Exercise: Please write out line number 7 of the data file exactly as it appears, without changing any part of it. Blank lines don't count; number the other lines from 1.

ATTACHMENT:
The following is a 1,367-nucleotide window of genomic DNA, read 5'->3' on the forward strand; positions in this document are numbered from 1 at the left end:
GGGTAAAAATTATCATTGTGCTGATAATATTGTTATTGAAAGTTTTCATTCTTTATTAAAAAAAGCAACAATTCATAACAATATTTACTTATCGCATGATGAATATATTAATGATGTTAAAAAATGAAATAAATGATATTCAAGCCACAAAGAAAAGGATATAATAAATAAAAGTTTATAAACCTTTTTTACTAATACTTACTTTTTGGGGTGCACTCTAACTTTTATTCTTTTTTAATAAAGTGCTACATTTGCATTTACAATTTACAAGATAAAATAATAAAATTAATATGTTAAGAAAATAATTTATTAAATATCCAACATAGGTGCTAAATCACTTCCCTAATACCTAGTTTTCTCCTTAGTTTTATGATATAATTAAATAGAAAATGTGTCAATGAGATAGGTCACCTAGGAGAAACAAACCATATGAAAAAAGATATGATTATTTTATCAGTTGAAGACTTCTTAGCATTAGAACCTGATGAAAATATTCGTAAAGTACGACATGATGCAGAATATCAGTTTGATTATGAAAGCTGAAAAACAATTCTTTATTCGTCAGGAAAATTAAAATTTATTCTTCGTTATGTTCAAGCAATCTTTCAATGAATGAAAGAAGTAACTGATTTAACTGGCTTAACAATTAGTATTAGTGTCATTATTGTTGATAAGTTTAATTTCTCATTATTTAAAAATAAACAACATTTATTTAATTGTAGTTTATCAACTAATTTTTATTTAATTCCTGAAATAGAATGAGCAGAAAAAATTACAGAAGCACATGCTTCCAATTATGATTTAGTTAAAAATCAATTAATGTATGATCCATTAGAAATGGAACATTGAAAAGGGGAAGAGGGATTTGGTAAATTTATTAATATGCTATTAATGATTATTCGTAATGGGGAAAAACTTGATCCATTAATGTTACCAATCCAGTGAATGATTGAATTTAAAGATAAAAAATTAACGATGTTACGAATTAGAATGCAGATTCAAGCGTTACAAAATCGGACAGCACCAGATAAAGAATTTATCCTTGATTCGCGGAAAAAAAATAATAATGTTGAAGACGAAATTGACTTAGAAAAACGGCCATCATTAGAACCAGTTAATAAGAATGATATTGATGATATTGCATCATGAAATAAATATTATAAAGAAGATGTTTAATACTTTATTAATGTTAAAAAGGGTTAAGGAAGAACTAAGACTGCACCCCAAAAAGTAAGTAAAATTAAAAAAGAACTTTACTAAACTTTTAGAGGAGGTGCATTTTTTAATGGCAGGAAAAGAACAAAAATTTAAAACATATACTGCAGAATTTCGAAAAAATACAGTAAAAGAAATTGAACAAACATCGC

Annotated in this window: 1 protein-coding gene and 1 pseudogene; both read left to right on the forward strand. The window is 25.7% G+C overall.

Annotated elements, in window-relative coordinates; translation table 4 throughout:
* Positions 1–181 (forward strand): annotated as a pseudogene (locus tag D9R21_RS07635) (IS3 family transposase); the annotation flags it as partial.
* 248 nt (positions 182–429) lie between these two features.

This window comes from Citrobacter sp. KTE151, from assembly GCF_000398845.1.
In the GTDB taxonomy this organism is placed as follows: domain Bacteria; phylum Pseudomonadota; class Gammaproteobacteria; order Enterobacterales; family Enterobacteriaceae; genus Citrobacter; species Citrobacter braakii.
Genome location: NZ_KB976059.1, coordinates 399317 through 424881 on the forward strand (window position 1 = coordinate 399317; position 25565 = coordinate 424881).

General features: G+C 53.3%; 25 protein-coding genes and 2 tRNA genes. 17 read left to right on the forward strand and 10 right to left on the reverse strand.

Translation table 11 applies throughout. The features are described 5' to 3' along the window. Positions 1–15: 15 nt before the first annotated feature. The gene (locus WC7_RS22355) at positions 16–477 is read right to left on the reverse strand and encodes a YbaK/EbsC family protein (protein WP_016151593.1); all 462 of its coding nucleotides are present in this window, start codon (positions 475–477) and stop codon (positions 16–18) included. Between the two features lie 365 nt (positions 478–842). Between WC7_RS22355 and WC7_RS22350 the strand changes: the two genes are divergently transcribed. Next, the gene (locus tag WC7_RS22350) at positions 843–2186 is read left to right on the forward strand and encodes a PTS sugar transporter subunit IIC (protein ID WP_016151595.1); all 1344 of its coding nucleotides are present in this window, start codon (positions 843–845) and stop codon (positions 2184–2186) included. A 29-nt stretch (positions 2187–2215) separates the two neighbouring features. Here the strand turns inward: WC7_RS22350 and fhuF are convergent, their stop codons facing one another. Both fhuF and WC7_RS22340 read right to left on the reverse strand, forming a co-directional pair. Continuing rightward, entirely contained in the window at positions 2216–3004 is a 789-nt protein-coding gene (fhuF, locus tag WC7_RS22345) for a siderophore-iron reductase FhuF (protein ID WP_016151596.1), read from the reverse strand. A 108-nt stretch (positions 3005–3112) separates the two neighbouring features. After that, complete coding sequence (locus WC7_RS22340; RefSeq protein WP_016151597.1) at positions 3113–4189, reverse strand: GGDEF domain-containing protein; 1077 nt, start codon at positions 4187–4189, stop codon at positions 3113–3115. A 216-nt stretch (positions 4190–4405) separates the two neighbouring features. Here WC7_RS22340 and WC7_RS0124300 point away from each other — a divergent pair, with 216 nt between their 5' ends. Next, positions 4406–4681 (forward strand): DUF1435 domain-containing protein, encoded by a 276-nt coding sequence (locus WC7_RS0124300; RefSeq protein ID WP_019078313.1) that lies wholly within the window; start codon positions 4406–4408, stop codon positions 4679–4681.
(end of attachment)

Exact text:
This window comes from Citrobacter sp. KTE151, from assembly GCF_000398845.1.